As the Fire Department historian he forgot more fire history than some people could even imagine. He was a pleasure to work with when we established, with the assistance of the Fire Officers and Firefighters Unions, the “Wall of Honor and Eternal Flame of Bravery” at Jersey City’s Fire headquarters. He spent untold hours researching library and cemetery records to ensure all accuracy was present and proper honor was given to those who served and gave their lives.

Ira could light up one of his big cigars and entertain for hours with story after story of fires and fire fighters never missing a flame or act of bravery.

A devoted son, who attended an ailing mother with tender loving care and friend anyone could turn to for help with facts, badges, shields or needs.

Ira’s flame of life has now expired and but fire of his spirit shall live as long as the JCFD continues to serve this community.

Let us give thanks that Ira piped his tunes and tales, kept the records straight and made known the good and heroics deeds of so many.

Mazel tov Ira for a life well lived but oh too short!

REV. JAMES V. PAGNOTTA
CHAPLAIN JERSEY CITY FIRE DEPARTMENT
PASTOR, ST. JOSEPH CATHOLIC CHURCH

Link to news article:  Ira Rubin Remembered

The Fire Smoke Coalition

smokecoal

I joined the Fire Smoke Coalition years ago.  It was not until I got their information at FDIC (www.fdic.com) and reviewed it that I found a wealth of resources that can change firefighters lives.

The mission of the Fire Smoke Coalition is to focus the required attention and resources on the deadly and life-long consequences of breathing  fire smoke by teaching firefighters and first responders how to Prevent, Protect, Detect, Diagnose, and appropriately Treat the exposure if it occurs.  The Coalition is comprised of firefighters and the medical community – all who embrace the challenge of teaching firefighters how to stay alive – and prevent the disease, illness and death associated with today’s deadly fire smoke.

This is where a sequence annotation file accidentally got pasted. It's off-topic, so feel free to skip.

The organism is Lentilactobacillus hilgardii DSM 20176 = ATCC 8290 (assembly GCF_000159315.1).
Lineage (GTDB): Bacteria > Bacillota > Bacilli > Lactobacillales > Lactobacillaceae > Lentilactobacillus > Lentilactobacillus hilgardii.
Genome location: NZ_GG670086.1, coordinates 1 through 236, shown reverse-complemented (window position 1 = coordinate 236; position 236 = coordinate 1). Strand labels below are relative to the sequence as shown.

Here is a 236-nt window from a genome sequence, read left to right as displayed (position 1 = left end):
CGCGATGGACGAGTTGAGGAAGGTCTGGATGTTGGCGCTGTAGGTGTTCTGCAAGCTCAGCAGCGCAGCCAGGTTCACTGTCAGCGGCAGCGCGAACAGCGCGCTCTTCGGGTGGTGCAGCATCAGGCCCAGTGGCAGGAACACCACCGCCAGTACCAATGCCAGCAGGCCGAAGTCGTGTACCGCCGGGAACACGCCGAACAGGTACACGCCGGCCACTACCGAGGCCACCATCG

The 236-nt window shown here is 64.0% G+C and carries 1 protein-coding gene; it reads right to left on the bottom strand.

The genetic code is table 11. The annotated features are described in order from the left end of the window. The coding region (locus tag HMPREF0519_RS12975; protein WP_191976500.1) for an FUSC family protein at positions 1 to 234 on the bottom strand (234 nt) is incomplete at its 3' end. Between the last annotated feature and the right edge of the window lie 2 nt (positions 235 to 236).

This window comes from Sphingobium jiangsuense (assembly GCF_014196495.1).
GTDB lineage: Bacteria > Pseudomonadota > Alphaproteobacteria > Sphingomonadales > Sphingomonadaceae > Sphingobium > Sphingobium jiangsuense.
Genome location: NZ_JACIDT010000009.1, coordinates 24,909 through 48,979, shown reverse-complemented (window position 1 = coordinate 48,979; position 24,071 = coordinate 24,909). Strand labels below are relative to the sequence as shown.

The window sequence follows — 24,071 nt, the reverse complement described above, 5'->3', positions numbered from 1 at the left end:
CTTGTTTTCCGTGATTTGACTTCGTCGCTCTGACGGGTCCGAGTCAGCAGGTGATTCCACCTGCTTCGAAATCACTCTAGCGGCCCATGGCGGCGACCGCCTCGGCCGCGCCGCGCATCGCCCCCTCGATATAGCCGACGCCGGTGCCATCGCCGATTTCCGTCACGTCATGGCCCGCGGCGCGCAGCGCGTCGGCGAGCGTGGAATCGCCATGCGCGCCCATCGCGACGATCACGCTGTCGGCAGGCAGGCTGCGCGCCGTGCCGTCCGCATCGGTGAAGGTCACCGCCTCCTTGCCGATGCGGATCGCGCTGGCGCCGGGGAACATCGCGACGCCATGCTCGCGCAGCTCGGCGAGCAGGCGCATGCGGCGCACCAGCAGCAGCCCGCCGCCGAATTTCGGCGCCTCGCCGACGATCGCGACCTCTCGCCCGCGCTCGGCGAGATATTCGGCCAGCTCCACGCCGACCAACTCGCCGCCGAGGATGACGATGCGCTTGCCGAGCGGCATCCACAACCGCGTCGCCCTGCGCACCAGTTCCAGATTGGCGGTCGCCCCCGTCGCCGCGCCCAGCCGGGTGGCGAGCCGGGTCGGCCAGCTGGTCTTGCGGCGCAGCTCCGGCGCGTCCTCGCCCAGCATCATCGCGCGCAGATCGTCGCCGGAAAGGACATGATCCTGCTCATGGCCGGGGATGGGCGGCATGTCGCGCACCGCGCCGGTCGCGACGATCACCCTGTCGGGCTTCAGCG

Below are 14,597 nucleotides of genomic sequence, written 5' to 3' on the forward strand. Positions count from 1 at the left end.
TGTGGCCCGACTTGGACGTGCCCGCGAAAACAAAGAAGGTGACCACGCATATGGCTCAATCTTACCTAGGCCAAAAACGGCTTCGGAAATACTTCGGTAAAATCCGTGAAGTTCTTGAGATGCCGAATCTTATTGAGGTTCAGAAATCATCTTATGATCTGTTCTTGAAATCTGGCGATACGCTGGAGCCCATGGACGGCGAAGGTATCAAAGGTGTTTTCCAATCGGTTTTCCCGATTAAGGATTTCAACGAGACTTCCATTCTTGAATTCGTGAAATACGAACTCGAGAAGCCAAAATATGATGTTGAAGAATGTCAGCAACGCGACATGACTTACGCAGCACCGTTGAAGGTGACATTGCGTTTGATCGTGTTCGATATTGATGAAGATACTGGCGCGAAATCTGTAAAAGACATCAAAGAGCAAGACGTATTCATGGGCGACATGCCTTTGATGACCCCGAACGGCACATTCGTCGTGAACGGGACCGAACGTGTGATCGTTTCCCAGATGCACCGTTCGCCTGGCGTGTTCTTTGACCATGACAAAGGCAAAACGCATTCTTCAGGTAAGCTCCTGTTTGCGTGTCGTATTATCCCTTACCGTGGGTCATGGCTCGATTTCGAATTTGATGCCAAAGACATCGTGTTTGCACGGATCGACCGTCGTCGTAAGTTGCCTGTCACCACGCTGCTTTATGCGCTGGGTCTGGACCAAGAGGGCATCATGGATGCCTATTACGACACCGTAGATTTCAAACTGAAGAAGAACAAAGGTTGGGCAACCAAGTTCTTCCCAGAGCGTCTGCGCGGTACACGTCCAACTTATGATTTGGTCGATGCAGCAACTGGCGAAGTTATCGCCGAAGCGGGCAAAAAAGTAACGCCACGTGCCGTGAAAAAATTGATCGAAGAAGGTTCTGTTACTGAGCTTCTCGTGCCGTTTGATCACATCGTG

This post links you to an interview I had with the organizations Executive Director, Shawn Longerich.  Her candor and passion for firefighter safety permeates this discussion.

Please visit: www.firesmoke.org  for further information and resources.  Support the cause that is focused on firefighter safety and health.  We can do better!

Shawn Longerich, Executive Director

shawn@firesmoke.org
Fire Smoke Coalition
323 North Delaware Street
Indianapolis, IN 46204
www.FireSmoke.org

Are You Still Thinking From The Jumpseat?

Some people say that the toughest change or transition for them is from firefighter to officer; it would be the same in any profession or industry, when you move from worker to supervisor. Just as in the private sector the move and transition is task, role and responsibility specific.  In some cases it is even physical…